This Infinite Fountain of Love

There, even in heaven, dwells the God from whom every stream of holy love, yea, every drop that is, or ever was, proceeds. There dwells God the Father, God the Son, and God the Spirit, united as one, in infinitely dear, and incomprehensible, and mutual, and eternal love. There dwells God the Father, who is the father of mercies, and so the father of love, who so loved the world as to give his only-begotten Son to die for it. There dwells Christ, the Lamb of God, the prince of peace and of love, who so loved the world that he shed his blood, and poured out his soul unto death for men. There dwells the great Mediator, through whom all the divine love is expressed toward men, and by whom the fruits of that love have been purchased, and through whom they are communicated, and through whom love is imparted to the hearts of all God’s people. There dwells

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Tim Keller’s impressions of The Shack

From The Gospel Coalition. Over the holidays I read a good (and devastating) review of William P. (Paul) Young’s The Shack in the most recent print edition of Books and Culture: A Christian Review (Jan/Feb 2010.)  It was a reminder that I was one of the last people on the planet not to have read the book. So I did. So why write a blog post about it? It had sold 7.2 million copies in a little over 2 years, by June of 2009. With those kinds of numbers, the book will certainly exert some influence over the popular religious imagination. So it warrants a response. This is not a review, but just some impressions. At the heart of the book is a noble effort — to help modern people understand why God allows suffering, using a narrative form. The argument Young makes at various parts of the book is this. First, this world’s evil and suffering is the result of our

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“God’s reconciling project”

From Tony Reinke: Graham A. Cole, God the Peacemaker: How Atonement Brings Shalom (Downers Grove, Ill: IVP, 2009), 229-230: The God of the Bible is the righteous God of holy love. The trouble is, however, that we have become paradoxically the glory and garbage of the universe. Our great need is peace with God, and not just with God but also with one another. … There is no shalom, however, without sacrifice. Peace is made through the blood of the cross. The atoning life, death and vindication of the faithful Son bring shalom by addressing the problem of sin, death the devil and wrath definitively. Sacrifice, satisfaction, substitution and victory are key terms for understanding God’s atoning project in general and the cross in particular. Eschatologically speaking, the realization of the triune God’s reconciling project will see God’s people in God’s place under God’s rule living God’s way enjoying shalom in God’s holy and loving presence to God’s glory. … The broad

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The Father’s two greatest gifts

“When God planned the great work of saving sinners, he provided two gifts. He gave his Son and he gave his Spirit. In fact each person of the Trinity was involved in the great work of salvation. The love, grace and wisdom of the Father planned it; the love, grace and humility of the Son purchased it; and the love, grace and power of the Holy Spirit enabled sinners to believe and receive it. “The first great truth in this work of salvation is that God sent his Son to take our nature on him and to suffer for us in it. The second great truth is that God gave his Spirit to bring sinners to faith in Christ and so be saved.” —John Owen, The Holy Spirit, ed. RJK Law (Edinburgh: Banner of Truth, 1998), 1 (HT: Of First Importance)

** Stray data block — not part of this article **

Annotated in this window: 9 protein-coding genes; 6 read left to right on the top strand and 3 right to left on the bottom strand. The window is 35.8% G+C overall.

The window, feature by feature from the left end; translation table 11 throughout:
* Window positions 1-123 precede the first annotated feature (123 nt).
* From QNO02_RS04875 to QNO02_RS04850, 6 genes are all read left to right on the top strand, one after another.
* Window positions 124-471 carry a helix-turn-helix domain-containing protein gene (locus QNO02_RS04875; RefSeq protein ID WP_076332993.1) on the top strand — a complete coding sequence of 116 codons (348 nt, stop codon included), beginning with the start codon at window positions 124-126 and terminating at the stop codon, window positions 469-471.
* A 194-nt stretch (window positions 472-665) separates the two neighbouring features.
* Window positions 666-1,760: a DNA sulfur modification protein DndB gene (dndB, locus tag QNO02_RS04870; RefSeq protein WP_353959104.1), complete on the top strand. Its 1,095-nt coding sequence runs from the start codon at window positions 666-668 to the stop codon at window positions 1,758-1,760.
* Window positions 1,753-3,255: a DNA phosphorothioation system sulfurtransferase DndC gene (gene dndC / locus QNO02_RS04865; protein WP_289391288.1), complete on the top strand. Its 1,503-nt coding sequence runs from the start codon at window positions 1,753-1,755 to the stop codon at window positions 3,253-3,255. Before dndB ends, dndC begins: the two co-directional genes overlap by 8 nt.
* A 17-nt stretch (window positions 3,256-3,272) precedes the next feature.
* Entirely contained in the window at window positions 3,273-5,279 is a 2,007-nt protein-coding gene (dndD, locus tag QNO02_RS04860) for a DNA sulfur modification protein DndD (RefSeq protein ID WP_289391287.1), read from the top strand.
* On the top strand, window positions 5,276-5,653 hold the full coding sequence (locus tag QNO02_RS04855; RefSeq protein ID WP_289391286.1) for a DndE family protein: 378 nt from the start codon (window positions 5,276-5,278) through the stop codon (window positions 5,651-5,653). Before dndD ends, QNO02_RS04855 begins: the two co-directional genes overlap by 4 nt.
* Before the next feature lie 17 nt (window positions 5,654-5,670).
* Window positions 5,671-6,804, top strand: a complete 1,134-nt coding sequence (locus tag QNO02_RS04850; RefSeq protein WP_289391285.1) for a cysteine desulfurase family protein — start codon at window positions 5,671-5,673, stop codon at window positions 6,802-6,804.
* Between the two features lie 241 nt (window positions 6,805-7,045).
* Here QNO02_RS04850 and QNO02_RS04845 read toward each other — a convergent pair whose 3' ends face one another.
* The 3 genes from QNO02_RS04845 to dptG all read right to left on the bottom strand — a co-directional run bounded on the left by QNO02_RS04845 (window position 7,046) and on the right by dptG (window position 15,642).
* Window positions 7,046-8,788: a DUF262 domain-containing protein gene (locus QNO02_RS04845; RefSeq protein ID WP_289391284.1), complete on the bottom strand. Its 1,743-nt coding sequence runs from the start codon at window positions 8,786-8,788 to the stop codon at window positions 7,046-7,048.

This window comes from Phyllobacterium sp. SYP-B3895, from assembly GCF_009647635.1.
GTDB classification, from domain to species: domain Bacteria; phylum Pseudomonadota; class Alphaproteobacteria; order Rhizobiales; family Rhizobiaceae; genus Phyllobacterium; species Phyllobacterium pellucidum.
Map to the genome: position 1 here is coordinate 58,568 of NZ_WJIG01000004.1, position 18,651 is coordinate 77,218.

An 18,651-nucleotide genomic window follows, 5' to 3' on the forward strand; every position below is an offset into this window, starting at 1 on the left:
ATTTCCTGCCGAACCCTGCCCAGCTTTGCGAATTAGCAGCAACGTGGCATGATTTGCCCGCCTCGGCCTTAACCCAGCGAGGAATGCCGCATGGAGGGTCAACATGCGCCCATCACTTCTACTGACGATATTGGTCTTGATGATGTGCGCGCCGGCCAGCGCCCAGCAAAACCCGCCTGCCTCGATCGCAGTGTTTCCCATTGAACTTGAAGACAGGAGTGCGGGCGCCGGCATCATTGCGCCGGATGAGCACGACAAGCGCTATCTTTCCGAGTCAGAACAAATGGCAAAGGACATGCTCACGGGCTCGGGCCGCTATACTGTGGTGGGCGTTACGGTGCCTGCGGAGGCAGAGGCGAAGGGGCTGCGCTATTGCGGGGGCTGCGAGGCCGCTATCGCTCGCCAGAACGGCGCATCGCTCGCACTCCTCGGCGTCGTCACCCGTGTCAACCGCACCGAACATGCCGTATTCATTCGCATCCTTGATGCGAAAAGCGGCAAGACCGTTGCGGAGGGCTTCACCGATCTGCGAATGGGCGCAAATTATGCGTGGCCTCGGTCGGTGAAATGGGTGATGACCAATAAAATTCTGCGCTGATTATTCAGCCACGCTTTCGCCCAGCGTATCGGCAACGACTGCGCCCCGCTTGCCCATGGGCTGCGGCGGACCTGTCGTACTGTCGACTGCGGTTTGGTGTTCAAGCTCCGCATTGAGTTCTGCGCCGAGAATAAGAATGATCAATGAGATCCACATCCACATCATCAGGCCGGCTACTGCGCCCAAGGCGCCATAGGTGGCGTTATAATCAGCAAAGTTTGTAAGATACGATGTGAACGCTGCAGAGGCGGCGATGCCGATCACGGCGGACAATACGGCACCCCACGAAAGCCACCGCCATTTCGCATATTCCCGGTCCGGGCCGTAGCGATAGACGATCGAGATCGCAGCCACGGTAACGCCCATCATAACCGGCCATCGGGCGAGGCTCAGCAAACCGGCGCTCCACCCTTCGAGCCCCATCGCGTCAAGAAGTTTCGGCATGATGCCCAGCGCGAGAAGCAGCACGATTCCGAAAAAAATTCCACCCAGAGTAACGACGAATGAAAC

The Holy Trinity

Here are some helpful thoughts from Bavinck on the Trinity: For a true understanding of the doctrine of the Trinity three questions must be answered: What is the meaning of the word “essence”? What is meant by the word “person”? And what is the relation between “essence” and “person” and between the persons among themselves? The divine nature cannot be conceived as an abstract generic concept, nor does it exist as a substance outside of, above, and behind the divine persons. It exists in the divine persons and it totally and quantitatively the same in each person. The persons, though distinct, are not separate. They are the same in essence, one in essence, and the same being. They are not separated by time or space or anything else. They all share in the same divine nature and perfections. It is one and the same divine nature that exists in each person individually and in all of them collectively. Consequently, there is in

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The Shack, Fiction, and Non-fictional Characters

Trevin Wax reviews The Shack, finding it better than some have said, and worse than others have said! I thought this was an insightful point with regard to the challenge of using non-fiction characters in a fictional book: When you deal with non-fictional characters, you inevitably open yourself up to criticism. Let’s say you meet an author who wants to use your grandparents as the main characters in a novel. The author tells you that the narrative will be fictional, but that your grandparents will have the starring roles. Sounds great! you think. But when the manuscript arrives in your hands, you discover that the story does not accurately represent the personalities of your grandparents. The relationship between them is all wrong too. Grandma berates Grandpa. Early on, they run off and elope (which is totally out of character). At one point, they contemplate divorce. When you complain, the author responds, “Remember? I told you it would be fictional.” “Yes,” you say,